Dr. Malavika Reddy, College Fellow, Lecturer, FAS; Chair
Professor David Atherton, Assistant Professor of East Asian Languages and Civilizations, FAS
Dr. David Bloom, Clarence James Gamble Professor of Economics and Demography, HSPH
Dr. Charles Hallisey, Yehan Numata Senior Lecturer on Buddhist Literatures, HDS
Professor Tyler Giannini, Clinical Professor of Law, HLS
The program has been reinforced by private donations that established a new professorship in Thai Studies, The Surin Pitsuwan Lecture in Thai Politics and Society (renamed in 2018; formerly The Thailand@Harvard Lecture Series), and an annual lecture series named for the late Professor Stanley Tambiah. The Tambiah Lectures bring representatives of academia, business, government, and other professions to Harvard to give public presentations.
The annual Thailand@Harvard Lecture has been an important flagship event gathering scholars, students and the wider community around the study of Thailand. Past speakers include:
Fall 2016, Pravit Rojanaphruk, “Holding Governments and Journalists Accountable: Rights and Responsibilities of a Free Press in Thailand”
Spring 2016, Maurizio Peleggi, “Prehistory and the Cold War: American Neocolonial Archaeology in Thailand”
Fall 2015, Veerathai Santiprabob, “What Can We Expect from Thailand’s Reform?”
Spring 2014, Duncan McCargo, “Policing Bangkok”
Fall 2013, Apiwat Ratanawaraha, “Shaping the Future of Thai Cities”
Spring 2013, Prasarn Trairatvorakul “From Here to There: Economic Transition in Emerging Markets”
2012, Komatra Chuengsatiansup, “After the Flood: Reaction, Relief and Recovery in Thailand”
The 2019 inaugural Surin Pitsuwan Lecture will be given by Professor Thitinan Pongsudhirak on "Elections, Coups, and Constitutions: Thailand's Reckoning in Regional Perspective."
The Tambiah Lectures bring representatives of academia, business, government, and other professions to Harvard to give public presentations in honor of the late Stanley J. Tambiah, who was a Harvard professor and leading scholar in Thai and Buddhism studies. Past speakers include:
Fall 2018, Penny Van Esterik, “Materializing Thai Heritage: Chance and the Life Cycle in the New Ethnology”
Fall 2016, Thongchai Winichakul, “The Invented Old Siamese Conceptions of the Monarchy”
Fall 2015, Justin McDaniel, “On the Back Streets of the Galactic Polity: Studying Indian Religions in Modern Thailand”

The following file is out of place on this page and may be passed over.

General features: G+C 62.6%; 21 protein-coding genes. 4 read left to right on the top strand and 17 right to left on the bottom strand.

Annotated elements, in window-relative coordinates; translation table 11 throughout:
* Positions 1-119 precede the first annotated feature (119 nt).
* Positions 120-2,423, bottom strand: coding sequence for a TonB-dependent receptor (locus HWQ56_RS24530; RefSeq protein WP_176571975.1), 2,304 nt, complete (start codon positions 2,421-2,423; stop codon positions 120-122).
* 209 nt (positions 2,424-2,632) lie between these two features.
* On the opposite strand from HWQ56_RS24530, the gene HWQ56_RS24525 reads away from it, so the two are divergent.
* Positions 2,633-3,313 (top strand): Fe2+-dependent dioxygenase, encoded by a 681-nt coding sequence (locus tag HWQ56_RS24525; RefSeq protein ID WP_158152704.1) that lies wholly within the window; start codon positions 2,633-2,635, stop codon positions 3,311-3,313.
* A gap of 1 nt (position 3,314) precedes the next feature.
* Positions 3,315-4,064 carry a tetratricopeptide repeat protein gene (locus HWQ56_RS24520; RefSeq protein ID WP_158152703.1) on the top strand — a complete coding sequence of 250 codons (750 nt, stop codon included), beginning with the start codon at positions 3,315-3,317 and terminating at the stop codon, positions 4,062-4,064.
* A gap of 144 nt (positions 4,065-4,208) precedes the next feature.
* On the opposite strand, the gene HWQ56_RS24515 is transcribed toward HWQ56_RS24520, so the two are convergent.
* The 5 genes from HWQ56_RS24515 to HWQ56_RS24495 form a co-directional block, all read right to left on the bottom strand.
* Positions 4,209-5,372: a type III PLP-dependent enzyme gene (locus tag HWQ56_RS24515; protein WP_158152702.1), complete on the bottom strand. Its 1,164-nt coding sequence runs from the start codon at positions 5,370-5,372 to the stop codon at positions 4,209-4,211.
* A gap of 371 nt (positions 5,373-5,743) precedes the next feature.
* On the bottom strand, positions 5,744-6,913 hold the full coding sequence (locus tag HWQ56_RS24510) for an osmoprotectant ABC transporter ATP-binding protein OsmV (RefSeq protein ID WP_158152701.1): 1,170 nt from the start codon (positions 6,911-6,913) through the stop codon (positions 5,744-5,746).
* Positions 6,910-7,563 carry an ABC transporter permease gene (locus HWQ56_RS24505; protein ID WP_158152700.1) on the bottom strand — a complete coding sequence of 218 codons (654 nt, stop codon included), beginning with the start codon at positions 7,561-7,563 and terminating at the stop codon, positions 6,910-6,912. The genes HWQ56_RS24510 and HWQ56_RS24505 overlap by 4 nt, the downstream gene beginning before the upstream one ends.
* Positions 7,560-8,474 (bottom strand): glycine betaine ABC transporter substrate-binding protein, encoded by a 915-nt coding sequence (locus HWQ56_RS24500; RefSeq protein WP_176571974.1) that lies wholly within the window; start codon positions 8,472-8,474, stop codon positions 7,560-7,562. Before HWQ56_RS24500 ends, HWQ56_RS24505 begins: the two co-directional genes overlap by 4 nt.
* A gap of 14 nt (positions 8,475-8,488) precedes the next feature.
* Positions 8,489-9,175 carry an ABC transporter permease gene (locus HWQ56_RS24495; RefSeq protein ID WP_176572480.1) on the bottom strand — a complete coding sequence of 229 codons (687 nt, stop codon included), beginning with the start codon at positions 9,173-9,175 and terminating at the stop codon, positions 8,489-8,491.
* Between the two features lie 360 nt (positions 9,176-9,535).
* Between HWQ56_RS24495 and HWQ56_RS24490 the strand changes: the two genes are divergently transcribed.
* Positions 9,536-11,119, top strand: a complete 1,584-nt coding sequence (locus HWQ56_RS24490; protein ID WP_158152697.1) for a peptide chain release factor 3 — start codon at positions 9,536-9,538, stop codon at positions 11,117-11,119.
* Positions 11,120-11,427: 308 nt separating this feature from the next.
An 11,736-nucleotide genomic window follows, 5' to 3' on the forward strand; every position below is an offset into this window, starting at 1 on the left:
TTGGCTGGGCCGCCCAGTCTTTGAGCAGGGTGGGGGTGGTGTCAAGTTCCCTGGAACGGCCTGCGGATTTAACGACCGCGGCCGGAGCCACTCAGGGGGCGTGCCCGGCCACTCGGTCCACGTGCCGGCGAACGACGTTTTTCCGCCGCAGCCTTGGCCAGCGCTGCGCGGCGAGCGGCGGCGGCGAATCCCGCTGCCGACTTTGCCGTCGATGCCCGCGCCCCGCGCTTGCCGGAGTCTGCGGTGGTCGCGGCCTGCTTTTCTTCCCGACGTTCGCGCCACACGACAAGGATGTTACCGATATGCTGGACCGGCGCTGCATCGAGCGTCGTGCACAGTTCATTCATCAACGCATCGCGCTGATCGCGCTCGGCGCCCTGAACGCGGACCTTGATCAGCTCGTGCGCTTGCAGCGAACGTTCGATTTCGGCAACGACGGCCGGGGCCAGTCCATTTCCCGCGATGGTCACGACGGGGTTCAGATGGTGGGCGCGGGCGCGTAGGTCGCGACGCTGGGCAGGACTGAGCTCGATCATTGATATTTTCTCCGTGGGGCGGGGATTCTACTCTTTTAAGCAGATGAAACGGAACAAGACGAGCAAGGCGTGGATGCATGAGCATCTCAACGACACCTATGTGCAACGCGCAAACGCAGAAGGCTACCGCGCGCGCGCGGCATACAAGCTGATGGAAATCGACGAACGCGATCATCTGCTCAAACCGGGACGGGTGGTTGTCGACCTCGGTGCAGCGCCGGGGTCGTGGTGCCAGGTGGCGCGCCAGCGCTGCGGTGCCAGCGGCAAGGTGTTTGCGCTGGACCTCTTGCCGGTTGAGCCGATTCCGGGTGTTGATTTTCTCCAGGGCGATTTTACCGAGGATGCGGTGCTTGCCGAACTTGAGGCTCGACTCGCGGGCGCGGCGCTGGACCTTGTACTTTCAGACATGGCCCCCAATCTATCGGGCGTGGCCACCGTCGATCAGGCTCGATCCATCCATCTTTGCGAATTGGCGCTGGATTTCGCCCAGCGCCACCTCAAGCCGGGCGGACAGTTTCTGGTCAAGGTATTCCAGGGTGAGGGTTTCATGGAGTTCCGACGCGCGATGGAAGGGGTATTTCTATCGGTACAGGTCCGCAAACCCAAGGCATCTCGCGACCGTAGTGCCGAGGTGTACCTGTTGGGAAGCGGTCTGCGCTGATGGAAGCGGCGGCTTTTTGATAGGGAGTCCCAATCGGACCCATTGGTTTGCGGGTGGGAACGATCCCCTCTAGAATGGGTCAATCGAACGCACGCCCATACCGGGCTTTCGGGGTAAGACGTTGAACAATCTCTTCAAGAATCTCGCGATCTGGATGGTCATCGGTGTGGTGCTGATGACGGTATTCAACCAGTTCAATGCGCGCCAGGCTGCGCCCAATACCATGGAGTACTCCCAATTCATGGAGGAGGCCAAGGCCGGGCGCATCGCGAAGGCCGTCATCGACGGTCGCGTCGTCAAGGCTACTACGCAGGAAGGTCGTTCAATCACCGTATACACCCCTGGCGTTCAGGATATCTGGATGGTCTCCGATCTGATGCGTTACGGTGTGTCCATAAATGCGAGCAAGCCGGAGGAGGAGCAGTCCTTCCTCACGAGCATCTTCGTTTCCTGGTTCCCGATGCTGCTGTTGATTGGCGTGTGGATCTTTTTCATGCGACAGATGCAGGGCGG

Fall 2015, Katherine Bowie, “The Politics of Rituals: Humor and the Vicissitudes of the Vessantara Jataka in Thailand”
The Thai Studies Program has hosted numerous Seminar Series which have brought together Harvard Faculty, undergraduate and graduate students working in Thailand, visiting scholars from Thailand, and scholars of Thailand from throughout the US. Past speakers include:
Quentin Parson, “Morbid Subjects: Forensic Medicine and Sovereignty in Siam”
Scott Stonington, “On Anti-Mindfulness: Competing Figures of Lay and Ascetic Coping for Chronic Pain in Thailand”
Sitthithep Eaksittipong, “The Politics of T(h)ai History in Sino-Thai Relations”
Jutathorn Pravattiyagul, “Queer Bodies, Beautiful Masks: Thai Transgender Women in Europe”
Pandit Chanrochanakit, "A Short History of Truth Commission in Thailand: The Culture of Ambiguity and Impunity"
Speakers Forum, "Human Rights and Everyday Governance in Thailand: Past, Present, and Future.”
Pinkaew Laungaramsri, "Cards, Colors, and the Culture of Identification"
Bryce Beemer, "Creolized Kingdoms: Slave Gathering Warfare, Thai Dance-Drama, and the Transformation of Burmese Royal Arts"
Dzung Nguyen Quang, "They Live in a National Park: Protected Areas, Local Knowledge, Buddhist Environmentalism and Ethnicity of an Upland Community in Northern Thailand"
Pavin Chachavalpongpun, “The Thai Monarchy and the Ideology of Neo-Royalism: Trap or Opportunity?”
Thai Language Studies
In recent years, teaching of the Thai language at Harvard has been offered at beginner, intermediate and advanced levels thanks to the work of Wipa Khampook (pictured right). One of the students to recently benefit from their teaching was Kerry Hammond (College graduate '14), whose senior thesis examined the culture of large family business corporations in Thailand. Kerry writes "Studying Thai was one of the most influential learning experiences I had at Harvard. As a result, I was able to engage more substantially with my senior thesis research and develop a deeper appreciation for the country I had been studying for three years."
The Thai Studies Program Spring 2019 newsletter can be viewed here.